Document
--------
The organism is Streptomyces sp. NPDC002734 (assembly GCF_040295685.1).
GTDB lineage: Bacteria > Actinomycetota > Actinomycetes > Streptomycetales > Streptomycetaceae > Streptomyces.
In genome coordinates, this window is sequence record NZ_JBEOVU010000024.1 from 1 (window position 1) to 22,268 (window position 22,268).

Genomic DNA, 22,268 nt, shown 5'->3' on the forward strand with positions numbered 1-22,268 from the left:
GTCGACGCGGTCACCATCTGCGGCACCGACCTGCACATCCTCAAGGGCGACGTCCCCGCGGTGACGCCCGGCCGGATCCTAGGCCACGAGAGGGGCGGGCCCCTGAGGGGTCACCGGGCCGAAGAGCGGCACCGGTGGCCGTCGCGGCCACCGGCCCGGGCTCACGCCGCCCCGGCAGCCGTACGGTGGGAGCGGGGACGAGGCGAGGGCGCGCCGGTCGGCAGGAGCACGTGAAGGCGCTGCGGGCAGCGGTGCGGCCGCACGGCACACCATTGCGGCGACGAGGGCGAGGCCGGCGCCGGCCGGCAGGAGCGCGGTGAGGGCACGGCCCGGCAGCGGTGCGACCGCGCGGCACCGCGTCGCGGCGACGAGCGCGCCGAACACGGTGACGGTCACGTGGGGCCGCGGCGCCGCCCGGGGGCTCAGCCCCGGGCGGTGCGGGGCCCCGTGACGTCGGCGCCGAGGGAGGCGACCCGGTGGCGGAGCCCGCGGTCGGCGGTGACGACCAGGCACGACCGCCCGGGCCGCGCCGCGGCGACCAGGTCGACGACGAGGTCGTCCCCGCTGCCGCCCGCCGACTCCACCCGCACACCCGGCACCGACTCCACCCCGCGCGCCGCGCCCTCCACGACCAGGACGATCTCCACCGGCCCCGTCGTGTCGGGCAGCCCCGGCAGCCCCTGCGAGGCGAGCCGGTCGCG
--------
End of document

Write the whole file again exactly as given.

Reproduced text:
The organism is Streptomyces sp. NPDC002734 (assembly GCF_040295685.1).
GTDB lineage: Bacteria > Actinomycetota > Actinomycetes > Streptomycetales > Streptomycetaceae > Streptomyces.
In genome coordinates, this window is sequence record NZ_JBEOVU010000024.1 from 1 (window position 1) to 22,268 (window position 22,268).

Genomic DNA, 22,268 nt, shown 5'->3' on the forward strand with positions numbered 1-22,268 from the left:
GTCGACGCGGTCACCATCTGCGGCACCGACCTGCACATCCTCAAGGGCGACGTCCCCGCGGTGACGCCCGGCCGGATCCTAGGCCACGAGAGGGGCGGGCCCCTGAGGGGTCACCGGGCCGAAGAGCGGCACCGGTGGCCGTCGCGGCCACCGGCCCGGGCTCACGCCGCCCCGGCAGCCGTACGGTGGGAGCGGGGACGAGGCGAGGGCGCGCCGGTCGGCAGGAGCACGTGAAGGCGCTGCGGGCAGCGGTGCGGCCGCACGGCACACCATTGCGGCGACGAGGGCGAGGCCGGCGCCGGCCGGCAGGAGCGCGGTGAGGGCACGGCCCGGCAGCGGTGCGACCGCGCGGCACCGCGTCGCGGCGACGAGCGCGCCGAACACGGTGACGGTCACGTGGGGCCGCGGCGCCGCCCGGGGGCTCAGCCCCGGGCGGTGCGGGGCCCCGTGACGTCGGCGCCGAGGGAGGCGACCCGGTGGCGGAGCCCGCGGTCGGCGGTGACGACCAGGCACGACCGCCCGGGCCGCGCCGCGGCGACCAGGTCGACGACGAGGTCGTCCCCGCTGCCGCCCGCCGACTCCACCCGCACACCCGGCACCGACTCCACCCCGCGCGCCGCGCCCTCCACGACCAGGACGATCTCCACCGGCCCCGTCGTGTCGGGCAGCCCCGGCAGCCCCTGCGAGGCGAGCCGGTCGCG